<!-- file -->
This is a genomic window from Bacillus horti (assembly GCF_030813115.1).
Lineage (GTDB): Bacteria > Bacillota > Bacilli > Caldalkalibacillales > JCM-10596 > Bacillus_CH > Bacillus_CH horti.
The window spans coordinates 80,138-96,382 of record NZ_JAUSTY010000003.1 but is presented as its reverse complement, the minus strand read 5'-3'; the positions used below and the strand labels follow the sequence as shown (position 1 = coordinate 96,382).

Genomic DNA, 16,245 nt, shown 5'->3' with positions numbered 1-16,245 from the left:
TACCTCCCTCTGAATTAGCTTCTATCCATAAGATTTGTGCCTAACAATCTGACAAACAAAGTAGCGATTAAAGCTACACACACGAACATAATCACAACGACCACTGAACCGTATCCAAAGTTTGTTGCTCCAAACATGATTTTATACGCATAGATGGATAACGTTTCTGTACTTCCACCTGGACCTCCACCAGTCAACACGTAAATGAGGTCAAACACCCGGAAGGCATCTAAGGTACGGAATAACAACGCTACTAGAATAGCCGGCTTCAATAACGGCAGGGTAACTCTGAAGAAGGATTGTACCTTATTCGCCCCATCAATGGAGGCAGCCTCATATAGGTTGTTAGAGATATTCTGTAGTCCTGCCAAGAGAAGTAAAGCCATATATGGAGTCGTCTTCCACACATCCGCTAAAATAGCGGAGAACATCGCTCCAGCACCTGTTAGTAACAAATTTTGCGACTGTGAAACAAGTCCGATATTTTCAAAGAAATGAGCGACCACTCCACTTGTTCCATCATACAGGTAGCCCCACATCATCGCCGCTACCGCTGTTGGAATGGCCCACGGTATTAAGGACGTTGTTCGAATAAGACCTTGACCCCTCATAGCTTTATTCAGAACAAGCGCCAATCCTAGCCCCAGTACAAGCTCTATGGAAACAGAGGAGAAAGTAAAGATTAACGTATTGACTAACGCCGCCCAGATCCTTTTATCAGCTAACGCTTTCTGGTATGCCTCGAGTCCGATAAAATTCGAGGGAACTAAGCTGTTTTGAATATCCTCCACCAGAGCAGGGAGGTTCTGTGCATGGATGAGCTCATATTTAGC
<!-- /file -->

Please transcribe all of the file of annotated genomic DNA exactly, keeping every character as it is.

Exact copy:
This is a genomic window from Bacillus horti (assembly GCF_030813115.1).
Lineage (GTDB): Bacteria > Bacillota > Bacilli > Caldalkalibacillales > JCM-10596 > Bacillus_CH > Bacillus_CH horti.
The window spans coordinates 80,138-96,382 of record NZ_JAUSTY010000003.1 but is presented as its reverse complement, the minus strand read 5'-3'; the positions used below and the strand labels follow the sequence as shown (position 1 = coordinate 96,382).

Genomic DNA, 16,245 nt, shown 5'->3' with positions numbered 1-16,245 from the left:
TACCTCCCTCTGAATTAGCTTCTATCCATAAGATTTGTGCCTAACAATCTGACAAACAAAGTAGCGATTAAAGCTACACACACGAACATAATCACAACGACCACTGAACCGTATCCAAAGTTTGTTGCTCCAAACATGATTTTATACGCATAGATGGATAACGTTTCTGTACTTCCACCTGGACCTCCACCAGTCAACACGTAAATGAGGTCAAACACCCGGAAGGCATCTAAGGTACGGAATAACAACGCTACTAGAATAGCCGGCTTCAATAACGGCAGGGTAACTCTGAAGAAGGATTGTACCTTATTCGCCCCATCAATGGAGGCAGCCTCATATAGGTTGTTAGAGATATTCTGTAGTCCTGCCAAGAGAAGTAAAGCCATATATGGAGTCGTCTTCCACACATCCGCTAAAATAGCGGAGAACATCGCTCCAGCACCTGTTAGTAACAAATTTTGCGACTGTGAAACAAGTCCGATATTTTCAAAGAAATGAGCGACCACTCCACTTGTTCCATCATACAGGTAGCCCCACATCATCGCCGCTACCGCTGTTGGAATGGCCCACGGTATTAAGGACGTTGTTCGAATAAGACCTTGACCCCTCATAGCTTTATTCAGAACAAGCGCCAATCCTAGCCCCAGTACAAGCTCTATGGAAACAGAGGAGAAAGTAAAGATTAACGTATTGACTAACGCCGCCCAGATCCTTTTATCAGCTAACGCTTTCTGGTATGCCTCGAGTCCGATAAAATTCGAGGGAACTAAGCTGTTTTGAATATCCTCCACCAGAGCAGGGAGGTTCTGTGCATGGATGAGCTCATATTTAGC